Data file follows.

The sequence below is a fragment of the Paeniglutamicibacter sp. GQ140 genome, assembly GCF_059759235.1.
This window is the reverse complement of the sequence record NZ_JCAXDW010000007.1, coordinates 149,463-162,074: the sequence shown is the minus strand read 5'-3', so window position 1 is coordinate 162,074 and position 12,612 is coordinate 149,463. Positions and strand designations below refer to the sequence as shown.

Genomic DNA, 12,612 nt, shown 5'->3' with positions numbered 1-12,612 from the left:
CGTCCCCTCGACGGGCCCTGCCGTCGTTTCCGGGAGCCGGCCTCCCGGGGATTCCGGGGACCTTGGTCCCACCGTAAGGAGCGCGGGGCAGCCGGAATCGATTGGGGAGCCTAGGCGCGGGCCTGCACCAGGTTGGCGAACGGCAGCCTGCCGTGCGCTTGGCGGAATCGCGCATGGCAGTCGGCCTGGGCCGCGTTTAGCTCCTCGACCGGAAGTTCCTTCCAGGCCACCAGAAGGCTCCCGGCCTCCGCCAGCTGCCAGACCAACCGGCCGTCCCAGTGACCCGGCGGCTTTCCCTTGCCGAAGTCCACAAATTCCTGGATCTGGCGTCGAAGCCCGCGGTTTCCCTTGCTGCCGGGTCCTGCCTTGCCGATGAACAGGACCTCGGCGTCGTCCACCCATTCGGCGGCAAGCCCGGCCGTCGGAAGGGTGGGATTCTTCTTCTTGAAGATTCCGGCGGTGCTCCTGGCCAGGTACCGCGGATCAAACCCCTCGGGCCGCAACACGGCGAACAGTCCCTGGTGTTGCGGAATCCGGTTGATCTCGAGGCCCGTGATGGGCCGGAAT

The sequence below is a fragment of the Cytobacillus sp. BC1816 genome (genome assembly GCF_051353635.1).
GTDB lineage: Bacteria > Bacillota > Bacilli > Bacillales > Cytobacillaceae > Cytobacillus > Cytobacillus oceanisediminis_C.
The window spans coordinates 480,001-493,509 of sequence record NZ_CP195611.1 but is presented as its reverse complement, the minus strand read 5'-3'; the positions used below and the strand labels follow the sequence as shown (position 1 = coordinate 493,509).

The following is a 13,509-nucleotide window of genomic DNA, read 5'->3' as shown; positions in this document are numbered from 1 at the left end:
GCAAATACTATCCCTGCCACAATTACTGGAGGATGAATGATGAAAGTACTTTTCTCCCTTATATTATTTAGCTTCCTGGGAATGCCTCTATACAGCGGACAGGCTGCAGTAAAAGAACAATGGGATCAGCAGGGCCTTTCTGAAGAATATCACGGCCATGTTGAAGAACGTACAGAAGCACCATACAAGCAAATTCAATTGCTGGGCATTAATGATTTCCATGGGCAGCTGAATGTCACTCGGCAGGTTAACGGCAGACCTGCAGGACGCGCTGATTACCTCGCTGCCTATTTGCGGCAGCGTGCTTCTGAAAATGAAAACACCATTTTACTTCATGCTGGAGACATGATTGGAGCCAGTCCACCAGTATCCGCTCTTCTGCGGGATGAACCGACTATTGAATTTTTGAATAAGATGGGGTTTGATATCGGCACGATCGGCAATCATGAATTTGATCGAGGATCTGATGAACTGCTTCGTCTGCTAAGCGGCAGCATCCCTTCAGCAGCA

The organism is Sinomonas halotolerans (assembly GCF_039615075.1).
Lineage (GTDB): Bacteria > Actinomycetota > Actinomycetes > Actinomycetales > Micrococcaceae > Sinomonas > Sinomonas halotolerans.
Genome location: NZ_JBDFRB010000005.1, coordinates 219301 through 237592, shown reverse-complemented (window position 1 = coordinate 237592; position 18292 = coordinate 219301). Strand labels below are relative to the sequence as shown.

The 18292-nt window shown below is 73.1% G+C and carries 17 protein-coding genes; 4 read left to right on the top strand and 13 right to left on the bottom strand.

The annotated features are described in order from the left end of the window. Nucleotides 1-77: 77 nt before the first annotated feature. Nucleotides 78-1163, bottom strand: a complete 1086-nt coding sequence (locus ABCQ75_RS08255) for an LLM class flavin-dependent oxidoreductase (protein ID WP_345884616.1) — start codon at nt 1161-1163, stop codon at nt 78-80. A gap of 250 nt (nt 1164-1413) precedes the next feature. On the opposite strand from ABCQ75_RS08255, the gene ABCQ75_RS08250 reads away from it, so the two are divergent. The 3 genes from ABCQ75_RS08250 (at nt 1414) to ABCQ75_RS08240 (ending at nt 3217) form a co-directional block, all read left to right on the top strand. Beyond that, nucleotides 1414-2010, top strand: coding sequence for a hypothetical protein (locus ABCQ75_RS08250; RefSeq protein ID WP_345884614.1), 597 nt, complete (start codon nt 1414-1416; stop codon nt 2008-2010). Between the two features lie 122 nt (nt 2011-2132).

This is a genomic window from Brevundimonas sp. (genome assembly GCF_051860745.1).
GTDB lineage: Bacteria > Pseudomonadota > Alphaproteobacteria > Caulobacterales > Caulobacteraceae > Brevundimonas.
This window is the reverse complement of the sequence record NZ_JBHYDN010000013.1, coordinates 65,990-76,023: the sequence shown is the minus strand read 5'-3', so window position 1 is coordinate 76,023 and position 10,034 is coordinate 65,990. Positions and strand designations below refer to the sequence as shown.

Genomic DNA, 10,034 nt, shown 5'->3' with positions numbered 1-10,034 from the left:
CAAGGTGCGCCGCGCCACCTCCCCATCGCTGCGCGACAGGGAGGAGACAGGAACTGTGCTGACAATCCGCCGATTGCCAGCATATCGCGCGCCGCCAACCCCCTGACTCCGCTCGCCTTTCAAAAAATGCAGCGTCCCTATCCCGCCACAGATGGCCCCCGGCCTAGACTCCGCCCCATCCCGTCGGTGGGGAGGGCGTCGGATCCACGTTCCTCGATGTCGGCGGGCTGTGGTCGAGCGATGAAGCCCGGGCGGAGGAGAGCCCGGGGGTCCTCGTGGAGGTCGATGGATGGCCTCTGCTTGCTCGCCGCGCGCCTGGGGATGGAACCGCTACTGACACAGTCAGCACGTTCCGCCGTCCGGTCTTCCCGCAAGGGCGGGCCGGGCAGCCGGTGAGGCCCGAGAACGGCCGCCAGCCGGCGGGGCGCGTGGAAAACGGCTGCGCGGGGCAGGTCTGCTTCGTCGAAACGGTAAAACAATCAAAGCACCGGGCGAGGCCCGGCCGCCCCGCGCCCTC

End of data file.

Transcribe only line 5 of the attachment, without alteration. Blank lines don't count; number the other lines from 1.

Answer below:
The sequence below is a fragment of the Cytobacillus sp. BC1816 genome (genome assembly GCF_051353635.1).